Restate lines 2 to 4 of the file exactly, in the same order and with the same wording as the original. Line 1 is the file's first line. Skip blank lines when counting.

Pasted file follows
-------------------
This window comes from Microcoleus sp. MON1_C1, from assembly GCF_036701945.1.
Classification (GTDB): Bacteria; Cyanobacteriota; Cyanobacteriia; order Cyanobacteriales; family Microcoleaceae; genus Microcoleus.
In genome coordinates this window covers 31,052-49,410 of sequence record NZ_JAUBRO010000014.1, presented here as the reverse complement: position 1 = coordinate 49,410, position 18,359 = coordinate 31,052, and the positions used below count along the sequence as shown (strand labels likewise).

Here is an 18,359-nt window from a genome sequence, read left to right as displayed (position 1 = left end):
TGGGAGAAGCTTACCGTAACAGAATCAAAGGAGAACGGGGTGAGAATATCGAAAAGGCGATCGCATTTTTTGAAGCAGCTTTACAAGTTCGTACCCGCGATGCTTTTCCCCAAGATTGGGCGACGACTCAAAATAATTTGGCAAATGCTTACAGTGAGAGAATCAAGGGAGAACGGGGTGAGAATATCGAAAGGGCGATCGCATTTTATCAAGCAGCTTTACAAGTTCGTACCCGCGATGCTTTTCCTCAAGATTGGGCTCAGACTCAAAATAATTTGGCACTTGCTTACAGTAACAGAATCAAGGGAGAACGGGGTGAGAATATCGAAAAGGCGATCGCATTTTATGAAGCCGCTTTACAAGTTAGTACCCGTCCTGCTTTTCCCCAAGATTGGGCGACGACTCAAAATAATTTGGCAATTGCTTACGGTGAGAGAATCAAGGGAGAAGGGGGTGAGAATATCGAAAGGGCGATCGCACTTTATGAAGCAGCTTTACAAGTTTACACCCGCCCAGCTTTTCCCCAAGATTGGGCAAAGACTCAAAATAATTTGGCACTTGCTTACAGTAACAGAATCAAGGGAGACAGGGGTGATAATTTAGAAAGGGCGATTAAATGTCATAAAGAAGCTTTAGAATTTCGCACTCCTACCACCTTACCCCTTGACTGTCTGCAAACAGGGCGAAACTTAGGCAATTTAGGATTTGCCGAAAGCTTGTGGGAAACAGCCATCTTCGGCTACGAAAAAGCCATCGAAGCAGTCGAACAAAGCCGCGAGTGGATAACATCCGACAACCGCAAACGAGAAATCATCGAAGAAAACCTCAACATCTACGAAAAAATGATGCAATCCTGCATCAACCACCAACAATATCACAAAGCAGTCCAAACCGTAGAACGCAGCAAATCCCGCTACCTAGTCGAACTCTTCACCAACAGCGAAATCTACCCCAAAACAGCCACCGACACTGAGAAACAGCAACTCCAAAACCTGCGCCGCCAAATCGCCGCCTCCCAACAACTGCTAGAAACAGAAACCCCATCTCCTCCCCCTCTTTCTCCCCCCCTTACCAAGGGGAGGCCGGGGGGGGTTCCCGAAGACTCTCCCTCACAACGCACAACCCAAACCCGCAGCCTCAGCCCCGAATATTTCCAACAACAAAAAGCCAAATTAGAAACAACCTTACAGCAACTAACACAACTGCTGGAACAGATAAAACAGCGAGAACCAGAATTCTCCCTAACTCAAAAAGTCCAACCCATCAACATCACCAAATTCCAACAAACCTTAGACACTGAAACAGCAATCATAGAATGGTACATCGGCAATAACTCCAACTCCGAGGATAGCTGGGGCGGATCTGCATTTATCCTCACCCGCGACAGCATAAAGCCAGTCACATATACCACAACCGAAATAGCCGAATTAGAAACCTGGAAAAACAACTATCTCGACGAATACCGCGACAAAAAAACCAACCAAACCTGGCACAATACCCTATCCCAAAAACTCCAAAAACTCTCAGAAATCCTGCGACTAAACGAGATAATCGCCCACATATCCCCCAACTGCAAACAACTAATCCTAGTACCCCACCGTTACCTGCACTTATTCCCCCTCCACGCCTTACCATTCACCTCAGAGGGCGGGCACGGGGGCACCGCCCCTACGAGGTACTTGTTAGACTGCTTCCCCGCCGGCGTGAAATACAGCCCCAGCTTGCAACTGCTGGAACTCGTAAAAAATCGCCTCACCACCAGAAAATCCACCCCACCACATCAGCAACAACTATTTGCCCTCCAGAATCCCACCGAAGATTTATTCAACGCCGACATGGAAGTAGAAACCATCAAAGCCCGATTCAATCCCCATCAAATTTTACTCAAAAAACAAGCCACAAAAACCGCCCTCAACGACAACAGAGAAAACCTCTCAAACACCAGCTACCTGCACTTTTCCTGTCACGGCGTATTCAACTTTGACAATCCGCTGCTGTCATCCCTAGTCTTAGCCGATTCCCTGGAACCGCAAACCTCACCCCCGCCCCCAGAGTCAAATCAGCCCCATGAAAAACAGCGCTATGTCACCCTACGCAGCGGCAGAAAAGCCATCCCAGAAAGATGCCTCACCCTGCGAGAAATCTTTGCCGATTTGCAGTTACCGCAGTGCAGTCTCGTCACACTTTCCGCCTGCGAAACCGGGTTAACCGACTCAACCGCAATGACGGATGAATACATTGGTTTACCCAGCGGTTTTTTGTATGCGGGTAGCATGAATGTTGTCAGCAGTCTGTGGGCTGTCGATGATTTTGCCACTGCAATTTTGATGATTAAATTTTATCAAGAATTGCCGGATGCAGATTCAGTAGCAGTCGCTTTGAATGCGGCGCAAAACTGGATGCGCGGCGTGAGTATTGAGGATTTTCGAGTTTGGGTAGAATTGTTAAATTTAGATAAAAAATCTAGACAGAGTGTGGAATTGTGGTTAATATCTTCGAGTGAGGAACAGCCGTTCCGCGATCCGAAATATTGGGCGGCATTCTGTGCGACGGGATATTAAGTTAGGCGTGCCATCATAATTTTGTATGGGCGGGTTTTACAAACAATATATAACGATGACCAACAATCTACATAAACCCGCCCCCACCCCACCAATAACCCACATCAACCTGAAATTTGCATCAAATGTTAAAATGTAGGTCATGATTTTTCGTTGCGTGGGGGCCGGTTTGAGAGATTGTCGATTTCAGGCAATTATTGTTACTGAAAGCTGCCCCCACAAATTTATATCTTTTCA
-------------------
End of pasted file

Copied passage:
Classification (GTDB): Bacteria; Cyanobacteriota; Cyanobacteriia; order Cyanobacteriales; family Microcoleaceae; genus Microcoleus.
In genome coordinates this window covers 31,052-49,410 of sequence record NZ_JAUBRO010000014.1, presented here as the reverse complement: position 1 = coordinate 49,410, position 18,359 = coordinate 31,052, and the positions used below count along the sequence as shown (strand labels likewise).

Here is an 18,359-nt window from a genome sequence, read left to right as displayed (position 1 = left end):